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A sign of history: Raymond Sewing Machine factory

Historic building gets new, old look sign

The stately former Raymond Sewing Machine factory on Yarmouth Street in the downtown, long converted to an apartment building with a commercial main floor, is getting a new “Raymond Sewing Machine” sign.

True to the original sign that once crowned the uppermost front of the building, the large black and red block lettering is going up this week. Scutt Signs, in business in the area since 1979, is doing the work, which is turning heads as it proceeds.

Sign installer Rob Weir said there is not a lot of call these days for recreating historic signs. He’s enjoying the opportunity to try something just a little different, something that puts back something that was lost decades ago. The building became a Raymon sewing machine factory back in 1875. 

Weir has only a black and white photocopied photograph to go on, but the results, he said, have an authentic look to them.

Tom Lammer, president of the Lammer Group of Companies, owns the building. He said with so many of the city’s historic buildings being repurposed over the years, important elements of the heritage of those buildings can get lost.

Following a fire at the 31 Yarmouth St. building in April of last year, an unexpected opportunity arose to completely renovate the 16 apartments and the commercial space.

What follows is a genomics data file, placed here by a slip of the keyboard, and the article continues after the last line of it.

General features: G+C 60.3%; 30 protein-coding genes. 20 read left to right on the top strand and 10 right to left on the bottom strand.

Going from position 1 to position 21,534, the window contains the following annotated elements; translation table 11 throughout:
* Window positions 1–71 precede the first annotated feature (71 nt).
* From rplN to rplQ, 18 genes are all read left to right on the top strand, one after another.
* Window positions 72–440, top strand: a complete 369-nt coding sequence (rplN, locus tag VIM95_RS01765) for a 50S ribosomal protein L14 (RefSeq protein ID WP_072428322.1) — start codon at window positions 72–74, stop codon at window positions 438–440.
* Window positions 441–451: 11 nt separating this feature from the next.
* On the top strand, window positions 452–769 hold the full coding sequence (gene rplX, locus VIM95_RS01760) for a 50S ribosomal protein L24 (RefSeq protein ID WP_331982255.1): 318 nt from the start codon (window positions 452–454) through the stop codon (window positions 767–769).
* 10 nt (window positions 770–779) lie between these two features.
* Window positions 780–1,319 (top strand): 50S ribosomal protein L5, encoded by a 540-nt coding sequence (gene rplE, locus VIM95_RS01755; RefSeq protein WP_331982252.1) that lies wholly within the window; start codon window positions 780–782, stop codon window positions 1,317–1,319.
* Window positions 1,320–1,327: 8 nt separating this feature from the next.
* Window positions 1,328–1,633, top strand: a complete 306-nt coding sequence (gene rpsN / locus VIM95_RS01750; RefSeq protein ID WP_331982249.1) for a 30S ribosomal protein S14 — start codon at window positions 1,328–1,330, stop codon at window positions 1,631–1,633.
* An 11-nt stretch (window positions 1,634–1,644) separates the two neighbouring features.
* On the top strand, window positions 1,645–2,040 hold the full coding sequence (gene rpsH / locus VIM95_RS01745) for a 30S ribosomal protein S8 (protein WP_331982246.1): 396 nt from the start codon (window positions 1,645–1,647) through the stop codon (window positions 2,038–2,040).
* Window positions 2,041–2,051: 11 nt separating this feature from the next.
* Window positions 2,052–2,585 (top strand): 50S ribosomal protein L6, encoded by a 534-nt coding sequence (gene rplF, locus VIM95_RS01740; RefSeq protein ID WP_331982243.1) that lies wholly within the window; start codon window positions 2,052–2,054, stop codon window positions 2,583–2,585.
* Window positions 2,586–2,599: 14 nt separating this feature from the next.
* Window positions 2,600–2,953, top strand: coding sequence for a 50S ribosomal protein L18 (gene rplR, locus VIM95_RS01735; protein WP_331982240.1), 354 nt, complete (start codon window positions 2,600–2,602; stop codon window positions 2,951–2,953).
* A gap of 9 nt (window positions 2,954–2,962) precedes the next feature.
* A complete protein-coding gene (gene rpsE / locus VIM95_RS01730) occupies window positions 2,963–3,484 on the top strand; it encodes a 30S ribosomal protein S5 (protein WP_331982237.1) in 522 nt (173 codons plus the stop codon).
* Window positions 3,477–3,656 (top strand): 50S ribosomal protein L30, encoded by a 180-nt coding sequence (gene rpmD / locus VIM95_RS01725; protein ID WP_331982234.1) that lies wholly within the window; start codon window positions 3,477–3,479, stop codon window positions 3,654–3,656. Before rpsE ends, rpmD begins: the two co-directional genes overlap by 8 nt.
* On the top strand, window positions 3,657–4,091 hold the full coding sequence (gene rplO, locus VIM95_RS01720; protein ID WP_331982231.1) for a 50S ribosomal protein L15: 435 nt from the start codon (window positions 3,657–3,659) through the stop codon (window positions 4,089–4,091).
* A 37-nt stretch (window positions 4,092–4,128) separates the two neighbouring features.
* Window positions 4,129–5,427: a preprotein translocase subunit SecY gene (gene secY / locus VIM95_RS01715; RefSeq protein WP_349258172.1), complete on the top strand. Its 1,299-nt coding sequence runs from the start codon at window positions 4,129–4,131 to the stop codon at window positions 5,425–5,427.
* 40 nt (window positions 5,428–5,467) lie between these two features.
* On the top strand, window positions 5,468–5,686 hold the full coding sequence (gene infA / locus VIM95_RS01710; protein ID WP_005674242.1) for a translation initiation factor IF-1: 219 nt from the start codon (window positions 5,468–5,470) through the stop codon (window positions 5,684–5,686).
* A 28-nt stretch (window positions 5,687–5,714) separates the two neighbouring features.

“I think that’s an important aspect of the built form that we have downtown,” Lammer said in an interview. “We have these interesting old buildings, and some of that history is lost because they’ve been converted to other uses, and there’s no identification to what they originally were.”

He said it is likely that the original lettering was on the building from the beginning, and it should be replaced in the interest of honouring the past.

“And then hopefully people will start calling it the Raymond Sewing Machine building,” he said. “With the rebuilding opportunity, it was the right time to give it its original brand back.”

He added that a bell tower, also true to the original structure, is to be installed on the top peak of the building soon.

The 16 apartments now have 16 new residents as of Sept. 1, Lammer added. There are two prospects lined up for the ground floor commercial space, and the hope is that there will be an occupant before the end of the year.

“It’s just looking as good as I could have expected,” Lammer said, speaking of the signage. “It’s a very satisfying piece, and pretty exact to the original history.”


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Rob O'Flanagan

About the Author: Rob O'Flanagan

Rob O’Flanagan has been a newspaper reporter, photojournalist and columnist for over twenty years. He has won numerous Ontario Newspaper Awards and a National Newspaper Award.
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